1. REIT Interest-Will the Internet Kill All the Shopping Centers? (Martinez, 1999).

2. Rural Residents Find Internet Closer Than Malls (Associated Press, 1998).

3. Price War! Dozens of New Web Sites Want to Help Online Shoppers Compare Prices-Much to the Irritation of Retails (Woolley, 1998).

The rest of this article is only available to active members of Questia

Sign up now for a free, 1-day trial and receive full access to:

  • Questia's entire collection
  • Automatic bibliography creation
  • More helpful research tools like notes, citations, and highlights
  • Ad-free environment

Already a member? Log in now.

Notes for this article

Add a new note
If you are trying to select text to create highlights or citations, remember that you must now click or tap on the first word, and then click or tap on the last word.
One moment ...
Project items

Items saved from this article

This article has been saved
Highlights (0)
Some of your highlights are legacy items.

Highlights saved before July 30, 2012 will not be displayed on their respective source pages.

You can easily re-create the highlights by opening the book page or article, selecting the text, and clicking “Highlight.”

Citations (0)
Some of your citations are legacy items.

Any citation created before July 30, 2012 will labeled as a “Cited page.” New citations will be saved as cited passages, pages or articles.

We also added the ability to view new citations from your projects or the book or article where you created them.

Notes (0)
Bookmarks (0)

You have no saved items from this article

Project items include:
  • Saved book/article
  • Highlights
  • Quotes/citations
  • Notes
  • Bookmarks
Notes
Cite this article

Cited article

Style
Citations are available only to our active members.
Sign up now to cite pages or passages in MLA, APA and Chicago citation styles.

(Einhorn, 1992, p. 25)

(Einhorn 25)

1

1. Lois J. Einhorn, Abraham Lincoln, the Orator: Penetrating the Lincoln Legend (Westport, CT: Greenwood Press, 1992), 25, http://www.questia.com/read/27419298.

Cited article

The Effects of Technology on Retail Sales, Commercial Property Values and Percentage Rents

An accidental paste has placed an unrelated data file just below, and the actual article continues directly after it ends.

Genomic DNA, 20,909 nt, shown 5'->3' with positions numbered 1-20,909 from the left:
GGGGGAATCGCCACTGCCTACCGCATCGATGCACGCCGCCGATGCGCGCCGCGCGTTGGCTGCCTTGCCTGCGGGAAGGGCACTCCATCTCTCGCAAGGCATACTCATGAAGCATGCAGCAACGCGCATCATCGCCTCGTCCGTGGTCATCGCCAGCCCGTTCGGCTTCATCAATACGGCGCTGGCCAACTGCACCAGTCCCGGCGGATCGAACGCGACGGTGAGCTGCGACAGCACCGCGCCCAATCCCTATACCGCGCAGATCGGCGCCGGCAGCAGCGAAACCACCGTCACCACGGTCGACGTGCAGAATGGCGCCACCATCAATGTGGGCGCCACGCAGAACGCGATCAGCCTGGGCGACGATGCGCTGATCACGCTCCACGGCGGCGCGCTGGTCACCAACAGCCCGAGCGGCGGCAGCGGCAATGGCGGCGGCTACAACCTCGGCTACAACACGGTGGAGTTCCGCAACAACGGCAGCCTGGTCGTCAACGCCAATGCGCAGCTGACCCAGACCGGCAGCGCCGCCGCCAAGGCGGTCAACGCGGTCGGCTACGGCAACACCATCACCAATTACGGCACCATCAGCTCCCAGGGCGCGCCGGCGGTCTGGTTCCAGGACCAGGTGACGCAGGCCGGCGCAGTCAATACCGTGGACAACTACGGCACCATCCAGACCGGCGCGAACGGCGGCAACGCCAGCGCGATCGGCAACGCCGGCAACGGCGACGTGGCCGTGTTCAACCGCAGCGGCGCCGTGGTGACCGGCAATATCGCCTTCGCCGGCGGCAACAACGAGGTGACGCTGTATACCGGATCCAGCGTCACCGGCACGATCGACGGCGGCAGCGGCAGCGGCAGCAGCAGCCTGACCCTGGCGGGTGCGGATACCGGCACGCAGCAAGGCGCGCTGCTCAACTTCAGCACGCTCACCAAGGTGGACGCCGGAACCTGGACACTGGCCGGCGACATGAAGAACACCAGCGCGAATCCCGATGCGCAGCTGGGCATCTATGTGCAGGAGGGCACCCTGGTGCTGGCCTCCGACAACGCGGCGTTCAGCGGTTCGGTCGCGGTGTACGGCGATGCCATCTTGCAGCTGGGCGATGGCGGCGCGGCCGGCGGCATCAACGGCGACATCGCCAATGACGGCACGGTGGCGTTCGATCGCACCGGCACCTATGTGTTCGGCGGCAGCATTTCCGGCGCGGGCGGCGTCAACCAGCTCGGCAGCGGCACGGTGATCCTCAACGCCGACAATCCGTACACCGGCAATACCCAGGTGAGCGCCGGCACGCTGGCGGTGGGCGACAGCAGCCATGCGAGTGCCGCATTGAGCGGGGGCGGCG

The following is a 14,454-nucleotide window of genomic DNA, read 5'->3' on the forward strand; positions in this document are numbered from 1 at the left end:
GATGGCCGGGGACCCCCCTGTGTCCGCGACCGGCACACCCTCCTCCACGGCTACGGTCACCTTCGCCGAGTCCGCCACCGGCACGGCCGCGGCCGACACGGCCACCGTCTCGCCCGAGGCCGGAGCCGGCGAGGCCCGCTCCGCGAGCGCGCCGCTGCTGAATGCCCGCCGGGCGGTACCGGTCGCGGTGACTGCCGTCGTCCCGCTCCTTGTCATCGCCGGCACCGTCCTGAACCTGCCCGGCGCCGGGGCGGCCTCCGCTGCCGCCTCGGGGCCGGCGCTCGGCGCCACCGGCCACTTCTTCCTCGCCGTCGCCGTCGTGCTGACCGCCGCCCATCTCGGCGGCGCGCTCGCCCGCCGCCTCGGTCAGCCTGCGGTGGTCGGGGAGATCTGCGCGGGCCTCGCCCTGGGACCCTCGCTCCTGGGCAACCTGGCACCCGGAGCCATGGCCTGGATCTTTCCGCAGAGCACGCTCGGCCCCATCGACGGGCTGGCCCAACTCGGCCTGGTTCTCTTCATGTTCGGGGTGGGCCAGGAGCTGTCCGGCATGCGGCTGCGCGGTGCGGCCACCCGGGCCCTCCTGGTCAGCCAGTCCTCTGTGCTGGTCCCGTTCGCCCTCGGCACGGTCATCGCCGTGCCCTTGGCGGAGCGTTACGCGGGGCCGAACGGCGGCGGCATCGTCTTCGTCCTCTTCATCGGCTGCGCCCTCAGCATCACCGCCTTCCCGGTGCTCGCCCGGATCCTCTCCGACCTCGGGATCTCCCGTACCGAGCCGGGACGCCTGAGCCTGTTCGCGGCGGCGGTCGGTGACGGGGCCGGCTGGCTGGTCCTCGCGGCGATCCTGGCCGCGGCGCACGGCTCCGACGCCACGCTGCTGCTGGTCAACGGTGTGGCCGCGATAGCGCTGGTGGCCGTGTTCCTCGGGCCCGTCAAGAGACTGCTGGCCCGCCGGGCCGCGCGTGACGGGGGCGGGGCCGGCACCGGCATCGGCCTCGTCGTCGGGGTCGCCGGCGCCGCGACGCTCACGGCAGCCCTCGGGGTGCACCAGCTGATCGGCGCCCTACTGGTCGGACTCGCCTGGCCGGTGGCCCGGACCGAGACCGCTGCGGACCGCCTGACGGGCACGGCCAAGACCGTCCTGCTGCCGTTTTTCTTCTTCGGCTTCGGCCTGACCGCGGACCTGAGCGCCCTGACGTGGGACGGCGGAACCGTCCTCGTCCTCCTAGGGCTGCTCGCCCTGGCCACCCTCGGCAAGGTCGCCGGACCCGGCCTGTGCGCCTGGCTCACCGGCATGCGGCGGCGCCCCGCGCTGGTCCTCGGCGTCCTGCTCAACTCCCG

Settings

Settings

Typeface
Text size Smaller Larger
Search within

Search within this article

Look up

Look up a word

  • Dictionary
  • Thesaurus
Please submit a word or phrase above.
Print this page

Print this page

Why can't I print more than one page at a time?

Full screen

matching results for page

Cited passage

Style
Citations are available only to our active members.
Sign up now to cite pages or passages in MLA, APA and Chicago citation styles.

"Portraying himself as an honest, ordinary person helped Lincoln identify with his audiences." (Einhorn, 1992, p. 25).

"Portraying himself as an honest, ordinary person helped Lincoln identify with his audiences." (Einhorn 25)

"Portraying himself as an honest, ordinary person helped Lincoln identify with his audiences."1

1. Lois J. Einhorn, Abraham Lincoln, the Orator: Penetrating the Lincoln Legend (Westport, CT: Greenwood Press, 1992), 25, http://www.questia.com/read/27419298.

Cited passage

Welcome to the new Questia Reader

The Questia Reader has been updated to provide you with an even better online reading experience.  It is now 100% Responsive, which means you can read our books and articles on any sized device you wish.  All of your favorite tools like notes, highlights, and citations are still here, but the way you select text has been updated to be easier to use, especially on touchscreen devices.  Here's how:

1. Click or tap the first word you want to select.
2. Click or tap the last word you want to select.

OK, got it!

Thanks for trying Questia!

Please continue trying out our research tools, but please note, full functionality is available only to our active members.

Your work will be lost once you leave this Web page.

For full access in an ad-free environment, sign up now for a FREE, 1-day trial.

Already a member? Log in now.